When it came to features, I also learned about the importance of localization. Buzz was english only but was featured in different non english speaking countries. Using this knowledge, when I created Buzz Bees stickers. I made sure to localize the app store screenshots. This caused us to be featured even more frequently in more prominent places than Buzz was.
Finally, I learned that a well-made product does not mean you’ll get users. This was one of the hardest things I learned. As someone creative, I always imagined that if you built something well people would want to use it. This… is far from reality. Users do not care if an app is beautiful, polished, or loads fast if does not solve a need. A mentor once told me “if you release something you're not embarrassed by, you released it too late.” We released ours too late. If we released it sooner we could have gotten real world feedback much quicker.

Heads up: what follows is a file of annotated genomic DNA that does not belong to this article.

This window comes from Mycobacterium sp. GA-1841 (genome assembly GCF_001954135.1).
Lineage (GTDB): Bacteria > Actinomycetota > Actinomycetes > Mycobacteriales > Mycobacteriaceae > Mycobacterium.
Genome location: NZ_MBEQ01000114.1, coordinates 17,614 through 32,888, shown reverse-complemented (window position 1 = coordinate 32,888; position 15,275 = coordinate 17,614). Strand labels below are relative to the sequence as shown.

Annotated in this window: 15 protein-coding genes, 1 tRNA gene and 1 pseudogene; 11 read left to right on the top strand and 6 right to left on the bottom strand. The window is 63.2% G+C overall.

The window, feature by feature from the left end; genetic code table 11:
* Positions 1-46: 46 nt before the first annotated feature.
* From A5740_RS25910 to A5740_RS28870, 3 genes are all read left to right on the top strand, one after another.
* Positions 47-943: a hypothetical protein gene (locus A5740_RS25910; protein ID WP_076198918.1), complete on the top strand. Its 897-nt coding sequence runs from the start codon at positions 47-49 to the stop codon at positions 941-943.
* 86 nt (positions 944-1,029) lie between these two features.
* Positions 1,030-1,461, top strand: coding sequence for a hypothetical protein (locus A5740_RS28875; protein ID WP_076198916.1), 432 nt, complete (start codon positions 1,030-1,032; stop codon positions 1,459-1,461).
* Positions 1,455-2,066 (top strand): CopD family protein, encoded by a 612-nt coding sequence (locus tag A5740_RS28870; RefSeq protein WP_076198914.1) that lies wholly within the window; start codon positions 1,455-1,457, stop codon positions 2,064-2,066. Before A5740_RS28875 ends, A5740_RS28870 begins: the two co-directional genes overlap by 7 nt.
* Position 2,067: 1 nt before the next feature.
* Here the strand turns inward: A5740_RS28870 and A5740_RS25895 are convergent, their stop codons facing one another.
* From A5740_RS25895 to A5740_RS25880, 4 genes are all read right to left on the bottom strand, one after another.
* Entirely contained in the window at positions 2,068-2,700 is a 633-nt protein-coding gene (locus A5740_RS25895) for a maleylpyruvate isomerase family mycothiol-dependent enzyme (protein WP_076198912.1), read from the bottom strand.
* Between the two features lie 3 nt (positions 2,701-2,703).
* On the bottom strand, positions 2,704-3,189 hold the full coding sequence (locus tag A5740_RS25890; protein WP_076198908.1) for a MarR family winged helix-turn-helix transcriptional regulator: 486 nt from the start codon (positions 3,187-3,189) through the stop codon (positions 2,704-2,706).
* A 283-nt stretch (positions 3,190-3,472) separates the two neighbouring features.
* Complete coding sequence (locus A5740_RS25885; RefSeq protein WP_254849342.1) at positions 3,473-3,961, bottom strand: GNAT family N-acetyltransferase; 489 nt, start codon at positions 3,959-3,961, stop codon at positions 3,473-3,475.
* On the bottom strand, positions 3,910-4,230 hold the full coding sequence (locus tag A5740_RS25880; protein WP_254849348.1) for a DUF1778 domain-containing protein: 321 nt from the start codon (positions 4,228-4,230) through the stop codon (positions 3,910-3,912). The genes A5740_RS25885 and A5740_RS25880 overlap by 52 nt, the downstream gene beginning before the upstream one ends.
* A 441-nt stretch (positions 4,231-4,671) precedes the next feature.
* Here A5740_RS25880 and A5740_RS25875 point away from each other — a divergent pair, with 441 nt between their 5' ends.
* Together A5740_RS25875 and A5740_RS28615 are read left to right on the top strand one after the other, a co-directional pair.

Buzz got a decent amount of downloads. Users and press seemed interested. When we user tested, users seemed like they were keen to the idea and excited… but all of that was too artificial. We didn’t see users interact with the product alone for a long period of time. When it came to real users, their interest soon fizzled out. While our app was polished, it just didn’t have the secret ingredient that caused people to become daily active users. I mean, when you really think about it, if all your contacts locked after 72 hours… who’s bringing you back into the app?
Looking back now, would I do things differently? Release things sooner? Honestly, probably not. My goal was to release two apps on two different platforms. I did. I learned a lot, had a lot of fun, and I’m proud of seeing it through to completion. At the end of 2015, we decided we had the luxury to close up shop.
If you use iOS, you can still download Buzz Bees stickers.